But after all those accelerated reversals, Nutter slowly pans to the left to remind us that the world’s continued spinning in their “absence,” then racks the focus onto Catelyn:

It’s unclear whether she actually overheard their discussion and knows that her grandchild will be named after her beloved husband — for her sake I hope she didn’t overhear their conversation, as that would only make what follows all the worse — but the look on her face is one of happiness tinged with understandable grief. She’s just lost her husband and her father, and she believes she’s lost her other two sons and daughters too. Hers is the face of a grieving woman finding peace in what little joy remains in her world. Robb’s all she knows she has left, so that Nutter makes this shot about her is significant. The audience experiences Robb and Talisa’s happiness through Catelyn’s observation of it. She’s the character through whom Nutter’s focalizing all that follows. And it follows quickly:

A Frey — Steven identifies him as Black Walder Frey, but in this shot he’s just a blurry-hatted interruption — passes between Catelyn and Robb and heads off-frame left. Instead of continuing to bask vicariously in the happiness of the only child of which she still has proof of life, her eyes follow the Frey:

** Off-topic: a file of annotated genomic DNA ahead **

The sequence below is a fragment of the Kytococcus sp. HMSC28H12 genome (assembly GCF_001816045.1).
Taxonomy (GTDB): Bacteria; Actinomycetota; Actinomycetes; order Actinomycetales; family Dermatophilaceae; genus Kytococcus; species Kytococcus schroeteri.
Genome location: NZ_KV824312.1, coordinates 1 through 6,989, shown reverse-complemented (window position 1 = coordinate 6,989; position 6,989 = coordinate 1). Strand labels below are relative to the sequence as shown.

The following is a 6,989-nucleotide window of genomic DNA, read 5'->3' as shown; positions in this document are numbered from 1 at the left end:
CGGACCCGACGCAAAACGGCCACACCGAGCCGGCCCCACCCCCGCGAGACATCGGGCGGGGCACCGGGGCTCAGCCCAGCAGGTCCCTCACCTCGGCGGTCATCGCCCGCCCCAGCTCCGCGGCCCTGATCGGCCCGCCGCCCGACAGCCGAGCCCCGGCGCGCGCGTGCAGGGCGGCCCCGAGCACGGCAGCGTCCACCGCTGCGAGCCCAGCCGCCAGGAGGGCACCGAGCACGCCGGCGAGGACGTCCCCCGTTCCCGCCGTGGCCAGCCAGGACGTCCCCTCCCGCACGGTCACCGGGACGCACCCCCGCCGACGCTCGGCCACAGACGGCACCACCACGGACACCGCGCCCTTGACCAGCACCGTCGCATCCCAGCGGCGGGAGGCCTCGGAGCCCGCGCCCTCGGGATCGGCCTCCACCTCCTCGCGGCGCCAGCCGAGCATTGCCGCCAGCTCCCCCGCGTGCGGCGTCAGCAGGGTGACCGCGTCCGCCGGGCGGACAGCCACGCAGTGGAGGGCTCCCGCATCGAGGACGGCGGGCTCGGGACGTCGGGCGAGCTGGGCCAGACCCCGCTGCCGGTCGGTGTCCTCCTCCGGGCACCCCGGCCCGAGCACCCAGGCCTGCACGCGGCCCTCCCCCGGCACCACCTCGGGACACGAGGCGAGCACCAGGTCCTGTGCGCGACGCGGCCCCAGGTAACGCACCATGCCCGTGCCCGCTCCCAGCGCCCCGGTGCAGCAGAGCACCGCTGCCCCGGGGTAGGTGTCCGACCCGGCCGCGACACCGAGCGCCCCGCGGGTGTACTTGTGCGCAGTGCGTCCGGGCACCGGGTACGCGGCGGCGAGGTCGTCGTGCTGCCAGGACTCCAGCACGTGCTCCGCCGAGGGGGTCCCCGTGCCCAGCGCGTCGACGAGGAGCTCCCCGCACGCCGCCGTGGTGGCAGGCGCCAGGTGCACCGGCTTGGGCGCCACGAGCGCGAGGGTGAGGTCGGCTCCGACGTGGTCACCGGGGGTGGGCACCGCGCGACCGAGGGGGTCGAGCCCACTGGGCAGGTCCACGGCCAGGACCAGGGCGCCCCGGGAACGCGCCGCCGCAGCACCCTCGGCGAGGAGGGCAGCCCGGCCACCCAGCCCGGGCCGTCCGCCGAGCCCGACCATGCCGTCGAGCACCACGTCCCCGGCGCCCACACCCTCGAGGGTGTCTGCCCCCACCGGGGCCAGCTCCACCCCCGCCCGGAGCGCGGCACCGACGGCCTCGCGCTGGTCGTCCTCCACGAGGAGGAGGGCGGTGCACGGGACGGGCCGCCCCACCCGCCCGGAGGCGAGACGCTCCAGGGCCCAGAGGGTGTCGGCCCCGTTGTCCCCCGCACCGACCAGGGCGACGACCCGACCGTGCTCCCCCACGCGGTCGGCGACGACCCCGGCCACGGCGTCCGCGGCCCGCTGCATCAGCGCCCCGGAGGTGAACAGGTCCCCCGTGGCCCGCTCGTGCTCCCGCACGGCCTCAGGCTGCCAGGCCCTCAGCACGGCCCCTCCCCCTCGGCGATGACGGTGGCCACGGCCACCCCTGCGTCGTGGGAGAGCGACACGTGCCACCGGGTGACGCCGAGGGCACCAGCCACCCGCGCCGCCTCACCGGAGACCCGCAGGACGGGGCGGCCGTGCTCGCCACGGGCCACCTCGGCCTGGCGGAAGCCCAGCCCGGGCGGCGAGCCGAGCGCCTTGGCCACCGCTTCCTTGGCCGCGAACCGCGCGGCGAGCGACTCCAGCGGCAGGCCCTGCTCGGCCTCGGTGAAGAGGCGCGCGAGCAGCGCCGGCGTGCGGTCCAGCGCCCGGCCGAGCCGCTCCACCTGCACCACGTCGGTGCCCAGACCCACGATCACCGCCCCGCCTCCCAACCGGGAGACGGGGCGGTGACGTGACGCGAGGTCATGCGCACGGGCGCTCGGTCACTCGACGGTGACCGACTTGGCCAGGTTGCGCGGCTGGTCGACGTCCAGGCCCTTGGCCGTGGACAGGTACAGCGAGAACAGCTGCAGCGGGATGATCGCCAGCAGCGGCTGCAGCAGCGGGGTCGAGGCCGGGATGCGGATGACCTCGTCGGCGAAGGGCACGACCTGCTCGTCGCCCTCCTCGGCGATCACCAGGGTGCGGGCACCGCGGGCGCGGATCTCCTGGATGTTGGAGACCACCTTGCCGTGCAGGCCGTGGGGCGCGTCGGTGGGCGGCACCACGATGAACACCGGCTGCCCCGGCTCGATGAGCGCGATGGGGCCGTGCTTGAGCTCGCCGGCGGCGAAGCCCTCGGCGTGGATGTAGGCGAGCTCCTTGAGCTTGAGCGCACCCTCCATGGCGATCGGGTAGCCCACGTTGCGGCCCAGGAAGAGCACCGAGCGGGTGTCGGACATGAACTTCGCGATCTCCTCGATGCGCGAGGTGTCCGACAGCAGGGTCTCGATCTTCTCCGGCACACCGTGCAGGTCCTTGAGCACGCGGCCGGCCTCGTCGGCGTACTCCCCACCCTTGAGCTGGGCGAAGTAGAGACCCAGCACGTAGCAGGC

Nutter jumps to a behind-the-shoulder long shot of her watching Black Walder approach the door at 43:43:

At 43:45 the generic wedding music stops and at 43:46 the camera reverses to her in a medium shot. We can see the concern on her face, sort of, but more importantly we can see her body language. She’s clutching her scarf defensively and reflexively:

We know that we’re watching her watching Black Walder close the door, but then Nutter cuts to her point of view just in case we didn’t know whose head and heartbreak we’re supposed to be sharing:

And now we’re in her head as the doors close. We’re not in there for long, but we don’t need to be. We don’t need to see what follows from her perspective to be sympathetic with it at this point. For all practical purposes “we’re already in there.” Nutter knows this — and he knows that this scene’s going to rely on Michelle Fairley’s reaction to what she’s about to witness — so he leaves her head and straddles her shoulder again as the doors loudly slam shut at 43:54:

For two seconds all that’s heard is the background noise of the banquet. Then, at 43:57, Catelyn begins to turn and the band begins to play. Her initial glance at 44:00 goes in the direction of Walder Frey:

But her eyes quickly move upwards when she recognizes the song at 44:02: